Fleet Management

FTR: Restart Suspension Could Boost Industry Productivity

December 11, 2014

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Photo via FTR.
Photo via FTR.

If signed into law, the bill negotiated this week to suspend the controversial 34-hour restart provision of the hours of service while the issue is studied could improve industry productivity by as much as 0.8% immediately, based on analysis from transportation research firm FTR.

The appropriations bill negotiated by the Senate and House will cut off funding for enforcement of the restart while the Federal Motor Carrier Safety Administration studies its impact.

A productivity increase will be driven by an uptick of truckload capacity and should continue through 2017, based on FTR’s estimate of how long the review period will be.

“It may not sound like much in itself, but when you apply it to a $600 billion industry, it has a significant impact,” said Noel Perry, senior consultant and managing director of FTR.

Hoever, FTR anticipates productivity to once again drop as truckload capacity drops once the 34-hour restart regulations are completely re-instated. In the meantime the industry is expected to have a reserve of surge capacity to handle seasonal peaks and other issues in through 2015.

While this signals upside in the immediate term, FTR cautions that the problem is not going to disappear. It is only being moved out a few years.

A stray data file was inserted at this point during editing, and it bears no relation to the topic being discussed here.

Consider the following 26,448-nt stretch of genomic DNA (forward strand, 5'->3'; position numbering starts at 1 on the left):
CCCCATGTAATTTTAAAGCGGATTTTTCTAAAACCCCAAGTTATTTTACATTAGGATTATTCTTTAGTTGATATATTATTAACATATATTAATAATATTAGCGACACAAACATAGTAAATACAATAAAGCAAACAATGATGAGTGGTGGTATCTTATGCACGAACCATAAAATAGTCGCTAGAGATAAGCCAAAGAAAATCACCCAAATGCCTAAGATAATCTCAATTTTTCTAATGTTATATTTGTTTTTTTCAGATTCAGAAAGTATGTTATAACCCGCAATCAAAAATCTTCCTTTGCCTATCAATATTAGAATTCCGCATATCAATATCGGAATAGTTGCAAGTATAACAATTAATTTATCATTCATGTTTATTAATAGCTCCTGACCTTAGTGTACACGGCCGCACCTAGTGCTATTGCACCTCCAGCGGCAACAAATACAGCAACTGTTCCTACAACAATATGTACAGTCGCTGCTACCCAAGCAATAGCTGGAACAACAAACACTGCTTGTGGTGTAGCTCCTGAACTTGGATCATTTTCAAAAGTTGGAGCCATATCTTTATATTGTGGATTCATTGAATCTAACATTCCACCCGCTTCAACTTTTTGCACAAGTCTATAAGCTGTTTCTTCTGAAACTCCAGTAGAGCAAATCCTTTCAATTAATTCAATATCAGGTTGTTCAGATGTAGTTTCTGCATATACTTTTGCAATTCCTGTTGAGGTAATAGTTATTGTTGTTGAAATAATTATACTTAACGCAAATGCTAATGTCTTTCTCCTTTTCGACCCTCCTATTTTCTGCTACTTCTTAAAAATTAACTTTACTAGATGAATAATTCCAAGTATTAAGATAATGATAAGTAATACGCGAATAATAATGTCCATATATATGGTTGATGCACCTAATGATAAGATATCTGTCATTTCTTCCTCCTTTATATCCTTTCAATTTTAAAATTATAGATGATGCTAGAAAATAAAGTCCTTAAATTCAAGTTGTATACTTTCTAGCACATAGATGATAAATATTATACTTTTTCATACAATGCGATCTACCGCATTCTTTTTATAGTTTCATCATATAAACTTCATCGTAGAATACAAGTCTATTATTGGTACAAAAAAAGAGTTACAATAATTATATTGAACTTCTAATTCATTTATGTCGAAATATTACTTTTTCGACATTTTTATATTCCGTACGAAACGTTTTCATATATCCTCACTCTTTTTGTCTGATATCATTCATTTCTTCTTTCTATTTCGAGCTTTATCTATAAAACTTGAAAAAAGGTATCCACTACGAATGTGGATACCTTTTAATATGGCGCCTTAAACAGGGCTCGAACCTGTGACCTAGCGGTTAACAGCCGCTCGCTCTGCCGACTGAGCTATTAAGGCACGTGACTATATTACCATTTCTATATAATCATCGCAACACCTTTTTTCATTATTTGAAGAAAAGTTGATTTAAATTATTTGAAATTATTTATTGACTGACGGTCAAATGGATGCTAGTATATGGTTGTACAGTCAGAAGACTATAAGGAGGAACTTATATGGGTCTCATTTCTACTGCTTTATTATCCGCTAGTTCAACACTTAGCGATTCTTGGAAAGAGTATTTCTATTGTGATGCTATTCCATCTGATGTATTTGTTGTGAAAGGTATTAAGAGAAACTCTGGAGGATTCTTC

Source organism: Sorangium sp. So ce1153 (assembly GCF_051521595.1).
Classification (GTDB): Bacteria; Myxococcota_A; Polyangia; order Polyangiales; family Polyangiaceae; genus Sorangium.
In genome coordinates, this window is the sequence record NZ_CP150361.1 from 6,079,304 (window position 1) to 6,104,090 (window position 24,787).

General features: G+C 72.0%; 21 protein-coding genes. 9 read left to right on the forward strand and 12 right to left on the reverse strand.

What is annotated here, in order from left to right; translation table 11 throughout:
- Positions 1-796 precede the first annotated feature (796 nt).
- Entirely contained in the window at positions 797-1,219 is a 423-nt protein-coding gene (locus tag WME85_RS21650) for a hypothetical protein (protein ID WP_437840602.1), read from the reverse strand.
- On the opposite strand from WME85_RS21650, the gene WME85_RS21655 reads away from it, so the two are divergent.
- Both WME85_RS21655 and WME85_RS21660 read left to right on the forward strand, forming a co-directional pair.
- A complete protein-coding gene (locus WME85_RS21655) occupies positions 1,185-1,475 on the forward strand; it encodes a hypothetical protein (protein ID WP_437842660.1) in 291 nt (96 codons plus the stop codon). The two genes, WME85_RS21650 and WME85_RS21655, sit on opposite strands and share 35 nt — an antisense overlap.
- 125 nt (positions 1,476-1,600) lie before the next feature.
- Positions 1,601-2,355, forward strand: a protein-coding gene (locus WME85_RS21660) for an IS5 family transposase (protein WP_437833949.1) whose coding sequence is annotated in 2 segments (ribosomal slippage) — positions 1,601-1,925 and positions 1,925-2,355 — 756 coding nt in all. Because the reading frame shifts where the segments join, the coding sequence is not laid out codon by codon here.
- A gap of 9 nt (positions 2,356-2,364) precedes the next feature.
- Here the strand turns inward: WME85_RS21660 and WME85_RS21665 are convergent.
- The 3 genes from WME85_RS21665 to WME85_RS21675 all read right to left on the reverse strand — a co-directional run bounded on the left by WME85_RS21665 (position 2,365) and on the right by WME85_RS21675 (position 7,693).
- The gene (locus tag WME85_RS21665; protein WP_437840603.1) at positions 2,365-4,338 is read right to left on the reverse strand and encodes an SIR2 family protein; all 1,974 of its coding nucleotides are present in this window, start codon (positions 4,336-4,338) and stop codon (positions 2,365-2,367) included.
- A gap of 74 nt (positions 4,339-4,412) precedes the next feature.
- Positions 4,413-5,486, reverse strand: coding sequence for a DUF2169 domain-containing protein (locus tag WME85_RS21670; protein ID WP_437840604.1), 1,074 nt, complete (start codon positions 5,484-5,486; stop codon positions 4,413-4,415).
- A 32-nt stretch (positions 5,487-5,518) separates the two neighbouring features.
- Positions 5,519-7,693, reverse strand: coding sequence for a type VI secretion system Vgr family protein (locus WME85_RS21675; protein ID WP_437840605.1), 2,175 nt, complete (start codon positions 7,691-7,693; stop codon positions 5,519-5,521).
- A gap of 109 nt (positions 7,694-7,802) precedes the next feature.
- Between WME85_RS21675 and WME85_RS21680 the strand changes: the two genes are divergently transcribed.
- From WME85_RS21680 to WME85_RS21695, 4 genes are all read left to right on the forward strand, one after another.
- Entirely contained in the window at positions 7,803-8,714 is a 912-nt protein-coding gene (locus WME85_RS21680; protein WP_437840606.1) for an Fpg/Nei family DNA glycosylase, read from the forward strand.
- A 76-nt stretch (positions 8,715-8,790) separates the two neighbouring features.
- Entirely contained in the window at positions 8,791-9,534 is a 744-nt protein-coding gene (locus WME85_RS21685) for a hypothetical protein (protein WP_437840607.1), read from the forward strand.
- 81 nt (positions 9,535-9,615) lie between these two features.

“It is important to note that this change does not reduce the impending wave of regulatory drag still scheduled for late 2016 and beyond,” said Perry. “Indeed, it makes it worse because the revised regs will hit when a bunch of other regulatory changes appear as well.”

In the coming years, new regulations related to electronic logs, speed limits, increases to minimum insurance and the others could cause additional limitations on the availability of truckload capacity. These combined with the return of a modified 34-hour restart may erase any gains we see in the short term.

If anything, the suspension of the 34-hour restart highlights concerts over the timely adoption of other safety regulations like ELDs.

“The real message here is the demonstration of Congressional support for safety regulations since the ELDs will have a much larger initial impact than the 34-hour restart rules,” said Perry.

Comments

  1. 1. A. Adams [ December 12, 2014 @ 04:25AM ]

    Stating the suspension of the 34-hour restart will boost productivity is just plain propaganda. The drivers never lost the opportunity to utilize the 70/8day rule which will once again be the benchmark.

  2. 2. Jeff Fitzgerald [ December 12, 2014 @ 09:32AM ]

    If your out of hours your out of hours, plain and simple. The only productive thing to come from this is that now driver can go back to work after 36 hours just like if there wasn't a restart. The productive part of this is that depends on when he starts his restart, that may make him off duty for over 40 hours. What the Feds have not figured out, does not matter what rule you put in, only the driver has control over his rest and what he does during time off and decides whether the driver is properly rested to go back to work. Real pros know what to do and how to rest well.

 

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